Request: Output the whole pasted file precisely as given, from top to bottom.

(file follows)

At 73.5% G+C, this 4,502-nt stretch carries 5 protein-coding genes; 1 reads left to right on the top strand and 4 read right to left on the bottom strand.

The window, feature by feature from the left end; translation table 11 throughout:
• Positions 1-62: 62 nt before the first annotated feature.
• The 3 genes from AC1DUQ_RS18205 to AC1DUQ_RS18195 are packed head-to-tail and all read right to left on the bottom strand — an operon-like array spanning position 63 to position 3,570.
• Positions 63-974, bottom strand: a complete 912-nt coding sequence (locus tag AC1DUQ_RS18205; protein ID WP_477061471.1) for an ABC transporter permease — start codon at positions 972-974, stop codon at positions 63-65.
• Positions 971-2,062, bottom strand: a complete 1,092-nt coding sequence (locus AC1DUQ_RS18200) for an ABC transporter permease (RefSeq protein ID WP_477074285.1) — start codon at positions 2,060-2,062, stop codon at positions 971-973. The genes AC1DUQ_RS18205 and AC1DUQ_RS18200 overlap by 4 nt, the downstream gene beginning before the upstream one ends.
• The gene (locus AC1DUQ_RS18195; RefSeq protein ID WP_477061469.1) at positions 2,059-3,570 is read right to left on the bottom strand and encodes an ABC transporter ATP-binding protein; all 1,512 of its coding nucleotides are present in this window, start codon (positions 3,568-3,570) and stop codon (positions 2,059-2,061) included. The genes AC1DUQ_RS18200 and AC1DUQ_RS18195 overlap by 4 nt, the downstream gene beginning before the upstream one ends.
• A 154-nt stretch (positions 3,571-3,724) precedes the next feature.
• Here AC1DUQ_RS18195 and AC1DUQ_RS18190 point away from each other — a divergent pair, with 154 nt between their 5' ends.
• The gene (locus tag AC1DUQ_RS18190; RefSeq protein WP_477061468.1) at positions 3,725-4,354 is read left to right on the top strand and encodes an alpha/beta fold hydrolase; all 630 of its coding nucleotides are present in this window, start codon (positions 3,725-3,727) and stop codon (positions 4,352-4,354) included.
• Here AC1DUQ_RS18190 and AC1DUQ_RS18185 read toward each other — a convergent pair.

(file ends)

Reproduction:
At 73.5% G+C, this 4,502-nt stretch carries 5 protein-coding genes; 1 reads left to right on the top strand and 4 read right to left on the bottom strand.

The window, feature by feature from the left end; translation table 11 throughout:
• Positions 1-62: 62 nt before the first annotated feature.
• The 3 genes from AC1DUQ_RS18205 to AC1DUQ_RS18195 are packed head-to-tail and all read right to left on the bottom strand — an operon-like array spanning position 63 to position 3,570.
• Positions 63-974, bottom strand: a complete 912-nt coding sequence (locus tag AC1DUQ_RS18205; protein ID WP_477061471.1) for an ABC transporter permease — start codon at positions 972-974, stop codon at positions 63-65.
• Positions 971-2,062, bottom strand: a complete 1,092-nt coding sequence (locus AC1DUQ_RS18200) for an ABC transporter permease (RefSeq protein ID WP_477074285.1) — start codon at positions 2,060-2,062, stop codon at positions 971-973. The genes AC1DUQ_RS18205 and AC1DUQ_RS18200 overlap by 4 nt, the downstream gene beginning before the upstream one ends.
• The gene (locus AC1DUQ_RS18195; RefSeq protein ID WP_477061469.1) at positions 2,059-3,570 is read right to left on the bottom strand and encodes an ABC transporter ATP-binding protein; all 1,512 of its coding nucleotides are present in this window, start codon (positions 3,568-3,570) and stop codon (positions 2,059-2,061) included. The genes AC1DUQ_RS18200 and AC1DUQ_RS18195 overlap by 4 nt, the downstream gene beginning before the upstream one ends.
• A 154-nt stretch (positions 3,571-3,724) precedes the next feature.
• Here AC1DUQ_RS18195 and AC1DUQ_RS18190 point away from each other — a divergent pair, with 154 nt between their 5' ends.
• The gene (locus tag AC1DUQ_RS18190; RefSeq protein WP_477061468.1) at positions 3,725-4,354 is read left to right on the top strand and encodes an alpha/beta fold hydrolase; all 630 of its coding nucleotides are present in this window, start codon (positions 3,725-3,727) and stop codon (positions 4,352-4,354) included.
• Here AC1DUQ_RS18190 and AC1DUQ_RS18185 read toward each other — a convergent pair.